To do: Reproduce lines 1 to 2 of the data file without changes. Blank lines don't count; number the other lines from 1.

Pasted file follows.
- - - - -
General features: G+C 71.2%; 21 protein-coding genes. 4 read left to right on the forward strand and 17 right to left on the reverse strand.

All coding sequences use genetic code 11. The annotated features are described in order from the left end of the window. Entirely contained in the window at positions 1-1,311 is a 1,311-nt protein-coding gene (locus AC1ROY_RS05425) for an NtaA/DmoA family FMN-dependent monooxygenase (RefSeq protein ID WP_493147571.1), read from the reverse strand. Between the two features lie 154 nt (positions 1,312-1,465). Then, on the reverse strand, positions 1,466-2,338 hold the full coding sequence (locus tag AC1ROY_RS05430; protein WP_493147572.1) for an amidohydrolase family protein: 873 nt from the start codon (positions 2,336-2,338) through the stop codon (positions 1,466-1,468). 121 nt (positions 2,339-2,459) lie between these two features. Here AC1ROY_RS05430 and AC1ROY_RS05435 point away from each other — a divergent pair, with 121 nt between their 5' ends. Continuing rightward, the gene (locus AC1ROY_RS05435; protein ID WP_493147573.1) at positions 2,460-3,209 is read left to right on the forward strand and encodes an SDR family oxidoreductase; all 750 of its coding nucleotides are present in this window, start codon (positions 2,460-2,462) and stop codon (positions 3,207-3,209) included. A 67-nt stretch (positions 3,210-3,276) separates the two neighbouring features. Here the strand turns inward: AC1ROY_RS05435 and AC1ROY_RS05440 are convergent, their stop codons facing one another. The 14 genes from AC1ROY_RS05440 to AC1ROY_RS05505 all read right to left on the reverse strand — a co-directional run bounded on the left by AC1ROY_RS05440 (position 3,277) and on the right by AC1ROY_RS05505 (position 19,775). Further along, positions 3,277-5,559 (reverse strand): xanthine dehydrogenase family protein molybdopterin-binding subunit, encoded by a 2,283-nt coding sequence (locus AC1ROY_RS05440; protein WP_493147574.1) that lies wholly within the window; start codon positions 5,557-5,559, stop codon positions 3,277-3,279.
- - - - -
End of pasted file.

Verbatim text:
General features: G+C 71.2%; 21 protein-coding genes. 4 read left to right on the forward strand and 17 right to left on the reverse strand.

All coding sequences use genetic code 11. The annotated features are described in order from the left end of the window. Entirely contained in the window at positions 1-1,311 is a 1,311-nt protein-coding gene (locus AC1ROY_RS05425) for an NtaA/DmoA family FMN-dependent monooxygenase (RefSeq protein ID WP_493147571.1), read from the reverse strand. Between the two features lie 154 nt (positions 1,312-1,465). Then, on the reverse strand, positions 1,466-2,338 hold the full coding sequence (locus tag AC1ROY_RS05430; protein WP_493147572.1) for an amidohydrolase family protein: 873 nt from the start codon (positions 2,336-2,338) through the stop codon (positions 1,466-1,468). 121 nt (positions 2,339-2,459) lie between these two features. Here AC1ROY_RS05430 and AC1ROY_RS05435 point away from each other — a divergent pair, with 121 nt between their 5' ends. Continuing rightward, the gene (locus AC1ROY_RS05435; protein ID WP_493147573.1) at positions 2,460-3,209 is read left to right on the forward strand and encodes an SDR family oxidoreductase; all 750 of its coding nucleotides are present in this window, start codon (positions 2,460-2,462) and stop codon (positions 3,207-3,209) included. A 67-nt stretch (positions 3,210-3,276) separates the two neighbouring features. Here the strand turns inward: AC1ROY_RS05435 and AC1ROY_RS05440 are convergent, their stop codons facing one another. The 14 genes from AC1ROY_RS05440 to AC1ROY_RS05505 all read right to left on the reverse strand — a co-directional run bounded on the left by AC1ROY_RS05440 (position 3,277) and on the right by AC1ROY_RS05505 (position 19,775). Further along, positions 3,277-5,559 (reverse strand): xanthine dehydrogenase family protein molybdopterin-binding subunit, encoded by a 2,283-nt coding sequence (locus AC1ROY_RS05440; protein WP_493147574.1) that lies wholly within the window; start codon positions 5,557-5,559, stop codon positions 3,277-3,279.